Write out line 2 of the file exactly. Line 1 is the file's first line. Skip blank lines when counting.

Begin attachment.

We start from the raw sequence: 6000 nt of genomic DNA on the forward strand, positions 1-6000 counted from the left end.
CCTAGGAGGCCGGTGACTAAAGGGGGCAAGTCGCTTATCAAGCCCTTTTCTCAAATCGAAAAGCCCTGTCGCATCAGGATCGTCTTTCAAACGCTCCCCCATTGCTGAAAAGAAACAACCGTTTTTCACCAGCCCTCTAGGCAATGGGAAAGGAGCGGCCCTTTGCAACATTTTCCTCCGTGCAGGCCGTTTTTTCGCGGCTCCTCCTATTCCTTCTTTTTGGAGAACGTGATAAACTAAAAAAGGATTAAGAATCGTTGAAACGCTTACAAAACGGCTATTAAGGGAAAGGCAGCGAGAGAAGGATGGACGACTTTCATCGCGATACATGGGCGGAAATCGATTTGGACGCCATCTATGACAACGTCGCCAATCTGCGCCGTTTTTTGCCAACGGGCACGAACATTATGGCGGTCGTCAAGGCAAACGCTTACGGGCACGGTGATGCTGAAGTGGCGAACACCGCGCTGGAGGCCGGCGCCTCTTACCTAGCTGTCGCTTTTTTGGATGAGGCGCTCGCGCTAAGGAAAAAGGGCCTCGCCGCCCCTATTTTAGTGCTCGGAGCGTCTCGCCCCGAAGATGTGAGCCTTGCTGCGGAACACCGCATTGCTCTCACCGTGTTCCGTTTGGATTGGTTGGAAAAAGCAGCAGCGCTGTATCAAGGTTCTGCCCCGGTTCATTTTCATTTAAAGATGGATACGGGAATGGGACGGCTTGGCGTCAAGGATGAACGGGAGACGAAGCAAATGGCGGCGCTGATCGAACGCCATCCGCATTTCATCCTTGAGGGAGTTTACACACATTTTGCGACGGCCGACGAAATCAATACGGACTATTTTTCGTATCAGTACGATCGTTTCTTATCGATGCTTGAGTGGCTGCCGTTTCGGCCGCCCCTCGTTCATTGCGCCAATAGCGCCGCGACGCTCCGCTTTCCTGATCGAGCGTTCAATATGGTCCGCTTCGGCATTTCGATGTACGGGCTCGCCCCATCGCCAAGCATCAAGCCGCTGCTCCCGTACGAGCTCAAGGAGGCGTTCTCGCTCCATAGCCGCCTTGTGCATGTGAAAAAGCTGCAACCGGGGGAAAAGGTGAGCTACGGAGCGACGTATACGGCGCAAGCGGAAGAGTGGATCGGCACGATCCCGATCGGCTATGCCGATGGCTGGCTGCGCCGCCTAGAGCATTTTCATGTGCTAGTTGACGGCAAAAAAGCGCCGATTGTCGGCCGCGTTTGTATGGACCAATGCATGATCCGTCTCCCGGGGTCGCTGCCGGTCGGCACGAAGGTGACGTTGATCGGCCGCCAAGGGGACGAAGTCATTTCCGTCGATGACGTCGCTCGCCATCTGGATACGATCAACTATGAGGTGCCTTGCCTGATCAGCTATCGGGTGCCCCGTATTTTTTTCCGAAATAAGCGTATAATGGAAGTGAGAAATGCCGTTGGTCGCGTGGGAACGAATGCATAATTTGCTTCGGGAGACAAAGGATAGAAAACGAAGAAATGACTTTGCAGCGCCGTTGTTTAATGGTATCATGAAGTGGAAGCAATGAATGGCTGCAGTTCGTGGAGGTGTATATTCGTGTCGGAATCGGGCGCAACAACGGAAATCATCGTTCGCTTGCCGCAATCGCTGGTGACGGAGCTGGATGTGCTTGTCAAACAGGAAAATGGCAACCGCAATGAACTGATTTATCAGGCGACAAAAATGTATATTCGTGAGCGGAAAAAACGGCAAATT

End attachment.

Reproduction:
CCTAGGAGGCCGGTGACTAAAGGGGGCAAGTCGCTTATCAAGCCCTTTTCTCAAATCGAAAAGCCCTGTCGCATCAGGATCGTCTTTCAAACGCTCCCCCATTGCTGAAAAGAAACAACCGTTTTTCACCAGCCCTCTAGGCAATGGGAAAGGAGCGGCCCTTTGCAACATTTTCCTCCGTGCAGGCCGTTTTTTCGCGGCTCCTCCTATTCCTTCTTTTTGGAGAACGTGATAAACTAAAAAAGGATTAAGAATCGTTGAAACGCTTACAAAACGGCTATTAAGGGAAAGGCAGCGAGAGAAGGATGGACGACTTTCATCGCGATACATGGGCGGAAATCGATTTGGACGCCATCTATGACAACGTCGCCAATCTGCGCCGTTTTTTGCCAACGGGCACGAACATTATGGCGGTCGTCAAGGCAAACGCTTACGGGCACGGTGATGCTGAAGTGGCGAACACCGCGCTGGAGGCCGGCGCCTCTTACCTAGCTGTCGCTTTTTTGGATGAGGCGCTCGCGCTAAGGAAAAAGGGCCTCGCCGCCCCTATTTTAGTGCTCGGAGCGTCTCGCCCCGAAGATGTGAGCCTTGCTGCGGAACACCGCATTGCTCTCACCGTGTTCCGTTTGGATTGGTTGGAAAAAGCAGCAGCGCTGTATCAAGGTTCTGCCCCGGTTCATTTTCATTTAAAGATGGATACGGGAATGGGACGGCTTGGCGTCAAGGATGAACGGGAGACGAAGCAAATGGCGGCGCTGATCGAACGCCATCCGCATTTCATCCTTGAGGGAGTTTACACACATTTTGCGACGGCCGACGAAATCAATACGGACTATTTTTCGTATCAGTACGATCGTTTCTTATCGATGCTTGAGTGGCTGCCGTTTCGGCCGCCCCTCGTTCATTGCGCCAATAGCGCCGCGACGCTCCGCTTTCCTGATCGAGCGTTCAATATGGTCCGCTTCGGCATTTCGATGTACGGGCTCGCCCCATCGCCAAGCATCAAGCCGCTGCTCCCGTACGAGCTCAAGGAGGCGTTCTCGCTCCATAGCCGCCTTGTGCATGTGAAAAAGCTGCAACCGGGGGAAAAGGTGAGCTACGGAGCGACGTATACGGCGCAAGCGGAAGAGTGGATCGGCACGATCCCGATCGGCTATGCCGATGGCTGGCTGCGCCGCCTAGAGCATTTTCATGTGCTAGTTGACGGCAAAAAAGCGCCGATTGTCGGCCGCGTTTGTATGGACCAATGCATGATCCGTCTCCCGGGGTCGCTGCCGGTCGGCACGAAGGTGACGTTGATCGGCCGCCAAGGGGACGAAGTCATTTCCGTCGATGACGTCGCTCGCCATCTGGATACGATCAACTATGAGGTGCCTTGCCTGATCAGCTATCGGGTGCCCCGTATTTTTTTCCGAAATAAGCGTATAATGGAAGTGAGAAATGCCGTTGGTCGCGTGGGAACGAATGCATAATTTGCTTCGGGAGACAAAGGATAGAAAACGAAGAAATGACTTTGCAGCGCCGTTGTTTAATGGTATCATGAAGTGGAAGCAATGAATGGCTGCAGTTCGTGGAGGTGTATATTCGTGTCGGAATCGGGCGCAACAACGGAAATCATCGTTCGCTTGCCGCAATCGCTGGTGACGGAGCTGGATGTGCTTGTCAAACAGGAAAATGGCAACCGCAATGAACTGATTTATCAGGCGACAAAAATGTATATTCGTGAGCGGAAAAAACGGCAAATT